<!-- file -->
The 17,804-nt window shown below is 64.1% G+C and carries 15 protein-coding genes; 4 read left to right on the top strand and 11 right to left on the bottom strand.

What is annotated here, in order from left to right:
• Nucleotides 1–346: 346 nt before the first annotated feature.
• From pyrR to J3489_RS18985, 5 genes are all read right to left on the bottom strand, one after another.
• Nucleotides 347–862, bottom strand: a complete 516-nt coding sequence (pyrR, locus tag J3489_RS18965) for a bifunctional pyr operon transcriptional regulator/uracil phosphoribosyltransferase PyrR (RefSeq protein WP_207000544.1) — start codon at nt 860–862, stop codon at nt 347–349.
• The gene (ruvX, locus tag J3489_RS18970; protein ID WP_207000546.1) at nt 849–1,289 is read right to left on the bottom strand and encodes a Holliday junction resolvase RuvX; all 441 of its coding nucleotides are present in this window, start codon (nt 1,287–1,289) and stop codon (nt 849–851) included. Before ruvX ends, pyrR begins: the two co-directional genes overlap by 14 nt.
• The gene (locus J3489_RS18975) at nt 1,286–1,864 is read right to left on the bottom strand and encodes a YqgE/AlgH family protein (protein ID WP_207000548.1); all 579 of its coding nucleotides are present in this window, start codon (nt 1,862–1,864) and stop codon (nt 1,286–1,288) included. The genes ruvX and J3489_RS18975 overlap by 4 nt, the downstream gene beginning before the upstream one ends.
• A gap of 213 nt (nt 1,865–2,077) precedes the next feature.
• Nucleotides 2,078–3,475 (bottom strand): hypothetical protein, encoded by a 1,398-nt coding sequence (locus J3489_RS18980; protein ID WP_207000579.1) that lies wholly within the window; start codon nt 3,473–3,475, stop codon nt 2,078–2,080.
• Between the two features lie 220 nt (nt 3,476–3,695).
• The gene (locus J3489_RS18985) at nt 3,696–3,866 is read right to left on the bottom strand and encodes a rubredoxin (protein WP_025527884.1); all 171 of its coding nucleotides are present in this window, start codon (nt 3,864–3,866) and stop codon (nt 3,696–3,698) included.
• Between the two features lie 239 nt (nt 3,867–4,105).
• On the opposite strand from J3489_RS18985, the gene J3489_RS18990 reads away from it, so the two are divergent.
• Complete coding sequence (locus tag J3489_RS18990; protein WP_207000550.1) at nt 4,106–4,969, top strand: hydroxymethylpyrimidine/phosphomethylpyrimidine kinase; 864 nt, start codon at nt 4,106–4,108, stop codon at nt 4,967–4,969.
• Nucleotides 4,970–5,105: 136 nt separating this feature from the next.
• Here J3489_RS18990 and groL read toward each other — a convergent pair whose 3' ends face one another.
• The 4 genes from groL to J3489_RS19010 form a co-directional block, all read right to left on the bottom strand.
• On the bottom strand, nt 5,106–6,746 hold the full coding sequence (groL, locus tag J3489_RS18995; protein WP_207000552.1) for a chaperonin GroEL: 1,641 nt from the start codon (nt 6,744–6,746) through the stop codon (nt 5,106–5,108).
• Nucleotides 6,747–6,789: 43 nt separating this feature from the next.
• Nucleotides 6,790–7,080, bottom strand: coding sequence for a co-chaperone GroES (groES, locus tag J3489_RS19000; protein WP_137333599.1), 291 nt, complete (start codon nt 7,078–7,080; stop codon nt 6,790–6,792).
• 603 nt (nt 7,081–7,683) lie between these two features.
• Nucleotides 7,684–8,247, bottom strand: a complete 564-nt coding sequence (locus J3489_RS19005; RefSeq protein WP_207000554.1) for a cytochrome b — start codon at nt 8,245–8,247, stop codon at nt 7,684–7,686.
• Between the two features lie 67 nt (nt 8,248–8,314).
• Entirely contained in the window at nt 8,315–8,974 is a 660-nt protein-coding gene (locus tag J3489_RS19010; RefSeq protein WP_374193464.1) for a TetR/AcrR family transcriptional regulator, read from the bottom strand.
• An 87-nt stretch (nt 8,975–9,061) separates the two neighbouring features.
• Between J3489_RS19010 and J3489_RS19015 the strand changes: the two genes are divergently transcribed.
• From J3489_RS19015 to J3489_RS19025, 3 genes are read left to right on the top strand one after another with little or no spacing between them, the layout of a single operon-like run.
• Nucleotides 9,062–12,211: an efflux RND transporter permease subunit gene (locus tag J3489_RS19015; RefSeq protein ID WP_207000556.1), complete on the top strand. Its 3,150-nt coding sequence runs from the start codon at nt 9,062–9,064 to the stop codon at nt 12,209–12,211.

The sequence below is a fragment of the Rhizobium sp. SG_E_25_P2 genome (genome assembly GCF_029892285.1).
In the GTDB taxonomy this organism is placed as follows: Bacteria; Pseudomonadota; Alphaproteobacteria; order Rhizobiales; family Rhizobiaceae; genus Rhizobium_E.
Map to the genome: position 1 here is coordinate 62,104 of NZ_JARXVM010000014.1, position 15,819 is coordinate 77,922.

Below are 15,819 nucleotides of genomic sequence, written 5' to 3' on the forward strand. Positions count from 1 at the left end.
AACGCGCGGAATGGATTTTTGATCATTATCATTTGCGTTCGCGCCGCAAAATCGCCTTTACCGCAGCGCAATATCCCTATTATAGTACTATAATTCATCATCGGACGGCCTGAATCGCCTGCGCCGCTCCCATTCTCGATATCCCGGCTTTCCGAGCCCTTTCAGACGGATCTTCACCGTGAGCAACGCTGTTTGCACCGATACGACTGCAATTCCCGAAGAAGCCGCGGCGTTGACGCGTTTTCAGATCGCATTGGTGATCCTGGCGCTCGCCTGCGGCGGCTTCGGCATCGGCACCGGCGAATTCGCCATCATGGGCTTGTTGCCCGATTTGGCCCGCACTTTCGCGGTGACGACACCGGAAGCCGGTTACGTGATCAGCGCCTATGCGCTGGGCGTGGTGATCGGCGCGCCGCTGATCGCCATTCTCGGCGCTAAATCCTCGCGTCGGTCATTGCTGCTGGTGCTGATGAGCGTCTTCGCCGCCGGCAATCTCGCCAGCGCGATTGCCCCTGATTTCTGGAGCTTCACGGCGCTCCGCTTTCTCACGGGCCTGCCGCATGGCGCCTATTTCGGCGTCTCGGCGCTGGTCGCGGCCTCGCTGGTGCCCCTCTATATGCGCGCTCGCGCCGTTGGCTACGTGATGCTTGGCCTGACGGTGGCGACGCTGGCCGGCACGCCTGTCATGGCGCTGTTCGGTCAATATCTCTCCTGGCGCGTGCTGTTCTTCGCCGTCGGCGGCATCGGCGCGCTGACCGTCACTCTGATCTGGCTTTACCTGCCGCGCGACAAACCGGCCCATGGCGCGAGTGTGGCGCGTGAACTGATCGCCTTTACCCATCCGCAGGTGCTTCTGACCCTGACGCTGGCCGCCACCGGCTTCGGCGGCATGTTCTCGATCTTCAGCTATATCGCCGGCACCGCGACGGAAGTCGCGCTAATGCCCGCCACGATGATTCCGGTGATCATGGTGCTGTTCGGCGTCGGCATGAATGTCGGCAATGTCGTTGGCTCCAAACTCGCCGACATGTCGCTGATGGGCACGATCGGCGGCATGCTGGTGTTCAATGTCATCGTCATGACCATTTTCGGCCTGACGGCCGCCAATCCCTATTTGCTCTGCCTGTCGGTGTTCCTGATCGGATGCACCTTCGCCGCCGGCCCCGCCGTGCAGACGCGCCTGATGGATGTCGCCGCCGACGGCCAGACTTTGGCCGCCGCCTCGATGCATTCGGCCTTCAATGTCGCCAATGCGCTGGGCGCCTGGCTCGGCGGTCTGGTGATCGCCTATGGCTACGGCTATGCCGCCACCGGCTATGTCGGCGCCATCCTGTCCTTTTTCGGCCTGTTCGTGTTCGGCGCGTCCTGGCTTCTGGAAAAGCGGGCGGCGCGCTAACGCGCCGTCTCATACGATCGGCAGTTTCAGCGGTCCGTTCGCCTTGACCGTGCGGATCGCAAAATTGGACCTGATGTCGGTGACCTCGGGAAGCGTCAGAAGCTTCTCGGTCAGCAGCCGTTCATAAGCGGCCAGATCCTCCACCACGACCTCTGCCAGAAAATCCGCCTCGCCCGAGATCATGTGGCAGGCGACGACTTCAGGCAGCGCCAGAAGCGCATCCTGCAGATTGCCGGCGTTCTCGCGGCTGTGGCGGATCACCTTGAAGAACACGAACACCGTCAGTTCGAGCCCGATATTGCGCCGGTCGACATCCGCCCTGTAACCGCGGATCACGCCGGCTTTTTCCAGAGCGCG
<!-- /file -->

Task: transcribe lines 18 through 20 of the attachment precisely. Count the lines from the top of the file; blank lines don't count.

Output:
• On the bottom strand, nt 5,106–6,746 hold the full coding sequence (groL, locus tag J3489_RS18995; protein WP_207000552.1) for a chaperonin GroEL: 1,641 nt from the start codon (nt 6,744–6,746) through the stop codon (nt 5,106–5,108).
• Nucleotides 6,747–6,789: 43 nt separating this feature from the next.
• Nucleotides 6,790–7,080, bottom strand: coding sequence for a co-chaperone GroES (groES, locus tag J3489_RS19000; protein WP_137333599.1), 291 nt, complete (start codon nt 7,078–7,080; stop codon nt 6,790–6,792).